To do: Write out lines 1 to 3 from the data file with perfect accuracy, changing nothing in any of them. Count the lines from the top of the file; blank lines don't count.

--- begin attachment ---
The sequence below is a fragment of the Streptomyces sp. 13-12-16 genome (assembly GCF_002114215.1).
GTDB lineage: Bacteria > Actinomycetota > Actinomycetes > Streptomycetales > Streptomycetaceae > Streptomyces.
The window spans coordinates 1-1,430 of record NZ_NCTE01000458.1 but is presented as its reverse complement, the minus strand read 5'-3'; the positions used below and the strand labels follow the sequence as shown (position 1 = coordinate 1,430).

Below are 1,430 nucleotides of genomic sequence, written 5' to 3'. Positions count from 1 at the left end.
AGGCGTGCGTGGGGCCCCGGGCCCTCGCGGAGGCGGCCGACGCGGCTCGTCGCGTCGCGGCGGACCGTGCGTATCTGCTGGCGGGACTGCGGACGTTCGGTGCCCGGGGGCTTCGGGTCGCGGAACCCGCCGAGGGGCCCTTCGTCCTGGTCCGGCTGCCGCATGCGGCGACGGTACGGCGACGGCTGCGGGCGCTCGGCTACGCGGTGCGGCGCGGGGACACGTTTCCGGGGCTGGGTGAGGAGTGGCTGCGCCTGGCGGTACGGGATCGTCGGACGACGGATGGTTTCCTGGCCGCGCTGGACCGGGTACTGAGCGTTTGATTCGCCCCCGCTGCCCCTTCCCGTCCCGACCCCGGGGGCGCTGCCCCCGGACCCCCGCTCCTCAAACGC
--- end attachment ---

The sequence below is a fragment of the Streptomyces sp. 13-12-16 genome (assembly GCF_002114215.1).
GTDB lineage: Bacteria > Actinomycetota > Actinomycetes > Streptomycetales > Streptomycetaceae > Streptomyces.
The window spans coordinates 1-1,430 of record NZ_NCTE01000458.1 but is presented as its reverse complement, the minus strand read 5'-3'; the positions used below and the strand labels follow the sequence as shown (position 1 = coordinate 1,430).